Law and religion round-up – 21st March

And in the week in which the President of the Supreme Court described suggestions that its name should be changed as “idiotic”…

The right to worship and the right of public protest

The Joint Committee on Human Rights has urged the Government to put the right to protest in England during the lockdown on the same footing as the right to picket and the right to take part in communal worship. In its latest report, The Government response to covid-19: freedom of assembly and the right to protest, the Joint Committee has called on the Government to bring forward Regulations to amend the law to make it clear that protest is permitted if conducted in a manner that reduces public health risks to an acceptable level.

The Committee points out that the right to protest safely has to be accommodated within the general defence of “reasonable excuse” so as not to traverse Article 11 ECHR (peaceful assembly) and the Human Rights Act 1998 and suggests that there has been a “confusing ambiguity” in the Regulations governing gatherings. It concludes at paragraph 83:

“[T]he exceptions to the prohibition on gathering under lockdown extend to ‘communal worship’, as long as the required precautions are taken. This includes indoor gatherings where the risk of covid-19 transmission is said to be higher. The Committee welcomes the respect this exception shows for the human right to freedom of religion under Article 9 ECHR. Article 9 expressly includes the right to manifest one’s religion or belief in community with others in the form of worship. However, the justification for treating gathering for religious purposes differently from gathering together for the purposes of protest is not clear” [emphasis added].

Scotland and children’s rights

On Tuesday, the Scottish Parliament voted unanimously to pass the United Nations Convention on the Rights of the Child (Incorporation) (Scotland) Bill, which incorporates the Convention into Scots law. Article 14 of the Convention reads as follows:

“1. States Parties shall respect the right of the child to freedom of thought, conscience and religion.

2. States Parties shall respect the rights and duties of the parents and, when applicable, legal guardians, to provide direction to the child in the exercise of his or her right in a manner consistent with the evolving capacities of the child.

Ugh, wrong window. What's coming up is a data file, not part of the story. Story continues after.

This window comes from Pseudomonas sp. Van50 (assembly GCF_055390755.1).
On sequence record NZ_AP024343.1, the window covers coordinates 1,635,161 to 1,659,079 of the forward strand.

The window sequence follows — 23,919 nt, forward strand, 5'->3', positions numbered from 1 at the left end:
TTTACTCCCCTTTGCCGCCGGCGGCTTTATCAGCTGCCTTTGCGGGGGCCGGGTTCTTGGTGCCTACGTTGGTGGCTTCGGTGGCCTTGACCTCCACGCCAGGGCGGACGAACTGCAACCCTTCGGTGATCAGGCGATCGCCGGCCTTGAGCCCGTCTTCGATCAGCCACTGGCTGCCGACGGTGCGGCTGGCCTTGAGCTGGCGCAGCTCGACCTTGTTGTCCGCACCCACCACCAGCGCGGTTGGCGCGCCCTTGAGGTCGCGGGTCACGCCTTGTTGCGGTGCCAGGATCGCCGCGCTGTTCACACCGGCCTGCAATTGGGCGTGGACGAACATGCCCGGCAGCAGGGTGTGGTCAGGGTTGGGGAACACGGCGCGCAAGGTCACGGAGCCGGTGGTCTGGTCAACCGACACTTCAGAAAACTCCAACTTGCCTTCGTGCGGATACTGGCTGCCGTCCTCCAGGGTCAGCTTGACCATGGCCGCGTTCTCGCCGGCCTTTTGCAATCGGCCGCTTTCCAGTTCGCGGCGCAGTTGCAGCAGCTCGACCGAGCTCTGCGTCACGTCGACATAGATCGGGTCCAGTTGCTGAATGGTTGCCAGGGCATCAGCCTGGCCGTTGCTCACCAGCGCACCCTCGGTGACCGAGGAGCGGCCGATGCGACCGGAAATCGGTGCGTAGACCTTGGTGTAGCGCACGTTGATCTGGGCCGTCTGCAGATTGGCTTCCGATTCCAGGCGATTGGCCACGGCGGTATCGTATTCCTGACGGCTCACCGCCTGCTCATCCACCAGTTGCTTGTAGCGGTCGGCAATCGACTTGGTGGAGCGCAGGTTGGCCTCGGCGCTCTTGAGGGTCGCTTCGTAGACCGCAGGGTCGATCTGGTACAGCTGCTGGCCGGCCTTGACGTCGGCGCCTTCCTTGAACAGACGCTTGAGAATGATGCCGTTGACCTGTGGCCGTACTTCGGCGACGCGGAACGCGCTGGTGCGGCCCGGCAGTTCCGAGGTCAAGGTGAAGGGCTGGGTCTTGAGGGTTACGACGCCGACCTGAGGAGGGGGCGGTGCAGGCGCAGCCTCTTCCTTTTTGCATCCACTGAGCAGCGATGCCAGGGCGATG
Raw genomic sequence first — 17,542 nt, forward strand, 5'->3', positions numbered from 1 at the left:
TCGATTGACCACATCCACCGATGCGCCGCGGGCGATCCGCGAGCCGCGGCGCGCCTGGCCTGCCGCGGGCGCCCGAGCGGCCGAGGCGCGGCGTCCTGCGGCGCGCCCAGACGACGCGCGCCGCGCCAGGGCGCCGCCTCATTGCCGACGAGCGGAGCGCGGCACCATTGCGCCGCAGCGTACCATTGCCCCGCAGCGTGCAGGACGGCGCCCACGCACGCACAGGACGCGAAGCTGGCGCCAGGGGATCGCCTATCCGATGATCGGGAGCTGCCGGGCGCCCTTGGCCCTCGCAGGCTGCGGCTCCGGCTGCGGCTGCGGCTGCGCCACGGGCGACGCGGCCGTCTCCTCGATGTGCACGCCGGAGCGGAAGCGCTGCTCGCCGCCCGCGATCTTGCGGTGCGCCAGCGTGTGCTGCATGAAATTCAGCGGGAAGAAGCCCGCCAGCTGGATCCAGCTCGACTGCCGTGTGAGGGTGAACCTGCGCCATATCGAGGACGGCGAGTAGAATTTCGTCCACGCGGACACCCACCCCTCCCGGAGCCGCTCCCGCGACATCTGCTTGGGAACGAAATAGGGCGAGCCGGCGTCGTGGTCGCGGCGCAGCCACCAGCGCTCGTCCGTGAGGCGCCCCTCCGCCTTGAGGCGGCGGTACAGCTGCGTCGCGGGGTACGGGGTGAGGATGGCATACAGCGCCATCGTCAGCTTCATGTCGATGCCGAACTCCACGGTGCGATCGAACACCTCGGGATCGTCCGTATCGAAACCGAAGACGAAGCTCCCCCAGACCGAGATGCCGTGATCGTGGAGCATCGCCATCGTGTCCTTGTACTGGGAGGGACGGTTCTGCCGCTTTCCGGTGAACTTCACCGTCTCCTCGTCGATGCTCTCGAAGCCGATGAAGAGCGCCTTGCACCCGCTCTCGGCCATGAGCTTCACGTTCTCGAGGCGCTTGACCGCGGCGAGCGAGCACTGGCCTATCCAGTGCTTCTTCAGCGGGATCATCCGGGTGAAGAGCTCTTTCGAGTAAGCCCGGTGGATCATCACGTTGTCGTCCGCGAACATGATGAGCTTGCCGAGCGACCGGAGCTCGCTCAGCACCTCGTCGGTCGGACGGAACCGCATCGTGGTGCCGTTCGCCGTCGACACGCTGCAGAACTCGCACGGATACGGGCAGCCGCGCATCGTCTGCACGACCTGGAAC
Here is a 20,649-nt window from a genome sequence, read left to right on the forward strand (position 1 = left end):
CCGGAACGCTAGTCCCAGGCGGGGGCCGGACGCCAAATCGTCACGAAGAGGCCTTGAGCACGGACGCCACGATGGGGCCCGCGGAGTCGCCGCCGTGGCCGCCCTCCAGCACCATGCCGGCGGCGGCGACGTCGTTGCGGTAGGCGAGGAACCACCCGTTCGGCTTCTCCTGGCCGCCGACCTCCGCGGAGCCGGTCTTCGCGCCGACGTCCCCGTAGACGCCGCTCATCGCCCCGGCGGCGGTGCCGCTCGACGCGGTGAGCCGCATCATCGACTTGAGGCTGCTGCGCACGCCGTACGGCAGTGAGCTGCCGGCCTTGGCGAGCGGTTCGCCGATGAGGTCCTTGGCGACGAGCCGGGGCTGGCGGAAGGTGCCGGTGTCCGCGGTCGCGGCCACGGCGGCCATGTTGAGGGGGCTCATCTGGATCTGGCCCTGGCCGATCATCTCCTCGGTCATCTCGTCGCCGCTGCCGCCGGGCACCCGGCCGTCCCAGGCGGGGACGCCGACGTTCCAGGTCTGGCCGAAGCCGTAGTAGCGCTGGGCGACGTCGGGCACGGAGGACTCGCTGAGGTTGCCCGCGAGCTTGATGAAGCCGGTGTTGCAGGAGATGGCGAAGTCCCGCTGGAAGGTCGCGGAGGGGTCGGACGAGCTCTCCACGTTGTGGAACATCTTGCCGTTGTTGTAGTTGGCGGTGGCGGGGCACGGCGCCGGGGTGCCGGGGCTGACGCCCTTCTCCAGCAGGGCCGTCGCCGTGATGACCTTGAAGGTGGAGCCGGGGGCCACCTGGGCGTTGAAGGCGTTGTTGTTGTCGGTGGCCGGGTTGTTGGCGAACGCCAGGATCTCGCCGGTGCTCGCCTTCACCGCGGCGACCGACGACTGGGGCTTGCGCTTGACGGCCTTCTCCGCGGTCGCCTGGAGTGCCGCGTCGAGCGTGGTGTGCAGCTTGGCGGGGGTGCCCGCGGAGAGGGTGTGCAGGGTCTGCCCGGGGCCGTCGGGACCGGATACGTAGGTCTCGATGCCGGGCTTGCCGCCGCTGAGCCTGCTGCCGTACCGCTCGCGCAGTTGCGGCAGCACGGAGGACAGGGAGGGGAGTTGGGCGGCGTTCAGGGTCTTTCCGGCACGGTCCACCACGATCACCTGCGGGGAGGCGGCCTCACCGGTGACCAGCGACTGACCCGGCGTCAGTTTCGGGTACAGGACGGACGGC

3. Freedom to manifest one’s religion or beliefs may be subject only to such limitations as are prescribed by law and are necessary to protect public safety, order, health or morals, or the fundamental rights and freedoms of others.”

School uniform and religion again

In January, there were several media reports about Siham Hamud, a 12-year-old Muslim pupil at Uxbridge High School, being repeatedly sent home from school for breaching the school’s uniform policy by wearing an ankle-length skirt rather than the short skirt or trousers mandated by the school’s policy. As a result of being repeatedly sent home from school, she had accumulated three weeks’ unauthorised absences and the school had threatened to bring legal action against her parents. Khatija Hafesji, of Monckton Chambers, published a useful note on the case, here. On Tuesday, however, The Guardian reported that the school had sent the Hamud family a letter of apology and had confirmed that it would not be taking legal action for the time Siham was unable to attend school.

In which connexion, two German MEPs, Christine Anderson and Guido Reil, both of the far-Right Alternative für Deutschland, have tabled a Motion for a Resolution in the European Parliament calling on the Committee concerned “to draw up a report on how to encourage the Member States to prohibit children and young people in nurseries and schools, as well as employees in both public institutions and private companies, from wearing larger religious symbols”.  How far it will get is anyone’s guess.


One we missed: on 3 March, the Muslim Council of Britain published a report, Defining Islamophobia. It analyses the definition of Islamophobia put forward by the All Party Parliamentary Group on British Muslims in its report, Islamophobia Defined: Report on the inquiry into a working definition of Islamophobia / anti-Muslim hatred.

Registration of Marriages: GRO advice

In our post on 1 March 2021, Some recent developments in weddings law, we described the draft Registration of Marriages Regulations 2021, which amend the Marriage Act 1949 to provide for a new marriage registration system in England and Wales. This week, the General Register Office (GRO) issued further information in its Clergy Newsletters in Issue 10, February 2021 and Issue 11, March 2021, and in its Authorised Persons Newsletter, Edition 14, March 2021. These are summarized in our posts here and here.